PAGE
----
In some ways, today’s Europe looks much like a car who is running straight against a thick wall. A wall made of Europe’s decreasing of competitiveness, of its structural and institutional inefficiencies, of the rise of new powers and of new global challenges. The problem is that the politicians currently in power are behaving as they always did. Even the cleverest ones argue that significant changes are not possible now, and we will have to wait another 20-30 years. But the world will not wait for Europe to fix its own problems. Nor can wait today’s and tomorrow’s generations of young Europeans.
On the other hand, you have nationalists, who indeed have noticed some of the problems affecting today’s Europe and feel the need to act. However, what they are doing is giving the wrong answers to the good questions asked by the people. Leaving the EU, re-establishing internal frontiers, leaving the Euro is like pressing the accelerator of Europe’s decline.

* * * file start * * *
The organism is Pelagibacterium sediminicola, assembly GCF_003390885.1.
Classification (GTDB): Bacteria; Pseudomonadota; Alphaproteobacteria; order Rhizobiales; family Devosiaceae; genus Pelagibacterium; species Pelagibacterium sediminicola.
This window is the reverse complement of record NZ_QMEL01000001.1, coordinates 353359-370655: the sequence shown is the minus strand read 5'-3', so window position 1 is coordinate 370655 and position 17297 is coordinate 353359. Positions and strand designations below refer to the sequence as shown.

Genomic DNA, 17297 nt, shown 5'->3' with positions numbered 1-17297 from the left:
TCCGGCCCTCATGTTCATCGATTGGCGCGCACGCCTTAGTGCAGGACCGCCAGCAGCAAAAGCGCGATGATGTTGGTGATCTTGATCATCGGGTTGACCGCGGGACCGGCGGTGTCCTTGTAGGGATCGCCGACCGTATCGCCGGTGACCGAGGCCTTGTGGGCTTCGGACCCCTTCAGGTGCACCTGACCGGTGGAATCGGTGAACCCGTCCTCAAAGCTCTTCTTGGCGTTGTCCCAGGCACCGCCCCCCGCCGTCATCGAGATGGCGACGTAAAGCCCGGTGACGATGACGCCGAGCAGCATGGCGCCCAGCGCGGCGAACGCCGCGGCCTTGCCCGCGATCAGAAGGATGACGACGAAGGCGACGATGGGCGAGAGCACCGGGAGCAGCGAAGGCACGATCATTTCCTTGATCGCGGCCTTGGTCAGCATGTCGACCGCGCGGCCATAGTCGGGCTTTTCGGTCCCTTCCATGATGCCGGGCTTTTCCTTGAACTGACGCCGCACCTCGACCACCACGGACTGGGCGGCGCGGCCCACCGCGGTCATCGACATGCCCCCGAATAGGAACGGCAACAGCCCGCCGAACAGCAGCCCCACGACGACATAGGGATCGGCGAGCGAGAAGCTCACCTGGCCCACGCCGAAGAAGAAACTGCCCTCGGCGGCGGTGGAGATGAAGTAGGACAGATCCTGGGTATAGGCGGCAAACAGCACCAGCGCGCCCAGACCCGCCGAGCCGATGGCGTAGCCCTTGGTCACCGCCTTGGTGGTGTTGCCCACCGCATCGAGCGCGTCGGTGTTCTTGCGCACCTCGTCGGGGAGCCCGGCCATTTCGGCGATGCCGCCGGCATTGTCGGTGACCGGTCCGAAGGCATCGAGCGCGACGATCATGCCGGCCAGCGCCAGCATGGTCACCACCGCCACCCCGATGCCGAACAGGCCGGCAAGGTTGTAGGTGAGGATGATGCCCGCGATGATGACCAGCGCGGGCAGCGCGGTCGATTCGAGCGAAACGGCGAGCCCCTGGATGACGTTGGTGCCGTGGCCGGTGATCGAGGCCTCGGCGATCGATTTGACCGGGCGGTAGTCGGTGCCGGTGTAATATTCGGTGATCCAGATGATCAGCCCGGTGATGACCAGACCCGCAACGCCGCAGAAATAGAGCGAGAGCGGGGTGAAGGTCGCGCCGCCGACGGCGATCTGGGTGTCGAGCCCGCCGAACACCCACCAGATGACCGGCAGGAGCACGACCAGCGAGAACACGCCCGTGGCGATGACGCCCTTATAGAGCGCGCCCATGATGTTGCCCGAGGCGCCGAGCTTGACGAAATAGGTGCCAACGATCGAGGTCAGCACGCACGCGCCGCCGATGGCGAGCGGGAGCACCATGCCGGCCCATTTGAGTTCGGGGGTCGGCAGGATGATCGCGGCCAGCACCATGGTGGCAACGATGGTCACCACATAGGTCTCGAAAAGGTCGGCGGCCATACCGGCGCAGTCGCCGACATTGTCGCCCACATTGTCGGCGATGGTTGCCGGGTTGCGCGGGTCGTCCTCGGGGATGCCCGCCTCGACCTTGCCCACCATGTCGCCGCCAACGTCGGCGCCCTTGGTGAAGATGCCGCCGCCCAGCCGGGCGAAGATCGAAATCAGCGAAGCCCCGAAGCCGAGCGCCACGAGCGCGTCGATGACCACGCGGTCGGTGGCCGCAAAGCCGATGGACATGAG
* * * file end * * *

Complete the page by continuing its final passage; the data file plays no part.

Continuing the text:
Luckily now there is a third way. In stark contrast with a dangerous “business-as-usual” scenario proposed by mainstream parties, or with the “suicidal” instinct animating nationalists and Eurosceptics, Europe can count on pragmatic dreamers who believe that the only way to tackle today’s and tomorrow’s challenges is by building a better Europe. It is naïve to think that we can tackle 21st century challenges with 19th century tools. We need a new level above national levels. We need Europe, but it must more democratic. We want a Europe that is closer to the people and their expectations. A Europe with a positive vision for the future and in which Europeans could recognise themselves. We need the United States of Europe.